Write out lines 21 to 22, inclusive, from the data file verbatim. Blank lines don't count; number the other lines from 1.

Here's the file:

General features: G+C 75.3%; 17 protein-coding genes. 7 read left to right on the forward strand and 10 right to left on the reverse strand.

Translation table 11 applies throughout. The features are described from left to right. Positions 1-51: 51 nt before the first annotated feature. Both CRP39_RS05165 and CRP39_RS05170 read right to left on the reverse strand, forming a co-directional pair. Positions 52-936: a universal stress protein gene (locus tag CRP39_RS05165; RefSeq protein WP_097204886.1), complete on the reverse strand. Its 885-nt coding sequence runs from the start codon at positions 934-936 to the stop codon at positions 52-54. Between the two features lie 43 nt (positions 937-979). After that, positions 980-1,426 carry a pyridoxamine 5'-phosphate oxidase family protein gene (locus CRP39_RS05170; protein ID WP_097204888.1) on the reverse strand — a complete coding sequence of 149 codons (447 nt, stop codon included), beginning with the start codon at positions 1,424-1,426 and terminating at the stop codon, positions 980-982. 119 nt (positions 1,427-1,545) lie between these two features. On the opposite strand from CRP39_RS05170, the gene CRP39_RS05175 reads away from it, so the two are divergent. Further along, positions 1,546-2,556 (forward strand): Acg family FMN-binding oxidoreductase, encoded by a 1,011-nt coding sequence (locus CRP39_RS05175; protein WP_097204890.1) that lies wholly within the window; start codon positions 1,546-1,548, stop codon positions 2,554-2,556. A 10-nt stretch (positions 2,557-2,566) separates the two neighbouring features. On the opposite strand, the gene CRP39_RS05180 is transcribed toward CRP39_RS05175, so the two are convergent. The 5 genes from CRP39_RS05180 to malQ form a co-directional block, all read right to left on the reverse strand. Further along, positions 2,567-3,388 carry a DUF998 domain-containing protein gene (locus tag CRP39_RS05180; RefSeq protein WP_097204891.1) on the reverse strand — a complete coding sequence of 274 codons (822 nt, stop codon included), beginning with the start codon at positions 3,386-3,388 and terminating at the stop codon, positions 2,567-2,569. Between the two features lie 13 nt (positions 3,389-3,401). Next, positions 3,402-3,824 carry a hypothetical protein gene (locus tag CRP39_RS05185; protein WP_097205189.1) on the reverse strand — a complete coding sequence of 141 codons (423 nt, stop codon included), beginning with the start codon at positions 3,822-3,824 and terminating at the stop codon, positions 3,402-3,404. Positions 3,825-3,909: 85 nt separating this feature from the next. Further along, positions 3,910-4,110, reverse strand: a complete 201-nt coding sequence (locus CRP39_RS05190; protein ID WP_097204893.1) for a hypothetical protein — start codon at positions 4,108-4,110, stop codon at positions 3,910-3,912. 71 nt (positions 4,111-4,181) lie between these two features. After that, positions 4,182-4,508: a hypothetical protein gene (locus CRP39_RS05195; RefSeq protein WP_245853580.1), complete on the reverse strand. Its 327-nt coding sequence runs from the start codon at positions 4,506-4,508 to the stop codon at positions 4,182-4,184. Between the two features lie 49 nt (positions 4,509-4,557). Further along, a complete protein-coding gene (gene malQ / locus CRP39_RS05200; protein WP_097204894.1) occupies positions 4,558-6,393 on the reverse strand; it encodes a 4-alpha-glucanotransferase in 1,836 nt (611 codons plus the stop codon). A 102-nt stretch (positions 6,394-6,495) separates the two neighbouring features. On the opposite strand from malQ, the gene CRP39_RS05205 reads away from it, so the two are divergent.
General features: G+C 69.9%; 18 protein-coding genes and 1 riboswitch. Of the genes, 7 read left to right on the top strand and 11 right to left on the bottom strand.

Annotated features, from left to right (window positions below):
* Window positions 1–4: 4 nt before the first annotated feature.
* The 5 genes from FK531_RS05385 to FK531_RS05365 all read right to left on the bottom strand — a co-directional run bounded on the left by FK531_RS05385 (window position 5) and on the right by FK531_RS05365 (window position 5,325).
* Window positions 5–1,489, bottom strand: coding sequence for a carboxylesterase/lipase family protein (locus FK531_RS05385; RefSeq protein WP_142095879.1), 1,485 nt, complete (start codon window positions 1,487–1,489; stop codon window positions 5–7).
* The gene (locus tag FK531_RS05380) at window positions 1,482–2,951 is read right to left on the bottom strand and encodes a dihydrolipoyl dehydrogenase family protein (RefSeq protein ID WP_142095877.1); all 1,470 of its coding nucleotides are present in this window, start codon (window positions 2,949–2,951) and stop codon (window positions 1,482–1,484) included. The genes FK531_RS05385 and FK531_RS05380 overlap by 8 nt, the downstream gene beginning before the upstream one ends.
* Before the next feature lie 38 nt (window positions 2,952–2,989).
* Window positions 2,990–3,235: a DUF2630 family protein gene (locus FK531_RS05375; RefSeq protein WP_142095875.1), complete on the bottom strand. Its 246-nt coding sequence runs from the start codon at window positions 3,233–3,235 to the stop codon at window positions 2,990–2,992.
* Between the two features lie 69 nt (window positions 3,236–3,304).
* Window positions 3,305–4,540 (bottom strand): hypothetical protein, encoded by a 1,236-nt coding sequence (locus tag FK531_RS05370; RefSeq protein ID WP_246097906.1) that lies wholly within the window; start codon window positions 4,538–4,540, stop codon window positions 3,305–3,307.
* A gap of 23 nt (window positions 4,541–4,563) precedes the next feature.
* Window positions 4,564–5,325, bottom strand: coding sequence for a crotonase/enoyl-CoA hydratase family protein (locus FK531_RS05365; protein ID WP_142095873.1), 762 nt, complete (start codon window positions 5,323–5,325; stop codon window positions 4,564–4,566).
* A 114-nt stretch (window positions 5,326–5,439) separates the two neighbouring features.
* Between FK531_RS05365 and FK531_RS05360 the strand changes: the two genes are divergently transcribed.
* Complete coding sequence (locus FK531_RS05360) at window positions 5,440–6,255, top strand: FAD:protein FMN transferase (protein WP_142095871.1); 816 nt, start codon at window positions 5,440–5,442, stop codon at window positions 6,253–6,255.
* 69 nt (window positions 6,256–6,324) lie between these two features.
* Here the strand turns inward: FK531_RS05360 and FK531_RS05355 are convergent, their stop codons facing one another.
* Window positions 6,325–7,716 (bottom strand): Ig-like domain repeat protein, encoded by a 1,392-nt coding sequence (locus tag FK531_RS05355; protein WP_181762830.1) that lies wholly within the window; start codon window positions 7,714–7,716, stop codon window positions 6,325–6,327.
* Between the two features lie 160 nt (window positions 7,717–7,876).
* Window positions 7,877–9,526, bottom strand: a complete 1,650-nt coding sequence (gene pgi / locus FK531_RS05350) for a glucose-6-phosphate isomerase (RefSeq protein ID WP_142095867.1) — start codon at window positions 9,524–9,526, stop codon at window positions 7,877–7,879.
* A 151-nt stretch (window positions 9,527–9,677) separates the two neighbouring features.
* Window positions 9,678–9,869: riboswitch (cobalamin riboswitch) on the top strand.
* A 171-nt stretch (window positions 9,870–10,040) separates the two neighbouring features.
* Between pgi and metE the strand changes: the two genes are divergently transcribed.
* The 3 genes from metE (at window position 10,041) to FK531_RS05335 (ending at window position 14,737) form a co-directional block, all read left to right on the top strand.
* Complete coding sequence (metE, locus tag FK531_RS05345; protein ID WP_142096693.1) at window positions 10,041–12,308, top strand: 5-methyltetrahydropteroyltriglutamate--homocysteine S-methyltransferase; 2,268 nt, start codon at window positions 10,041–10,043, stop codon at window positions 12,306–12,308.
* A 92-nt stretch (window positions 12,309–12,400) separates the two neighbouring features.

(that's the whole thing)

* Between the two features lie 160 nt (window positions 7,717–7,876).
* Window positions 7,877–9,526, bottom strand: a complete 1,650-nt coding sequence (gene pgi / locus FK531_RS05350) for a glucose-6-phosphate isomerase (RefSeq protein ID WP_142095867.1) — start codon at window positions 9,524–9,526, stop codon at window positions 7,877–7,879.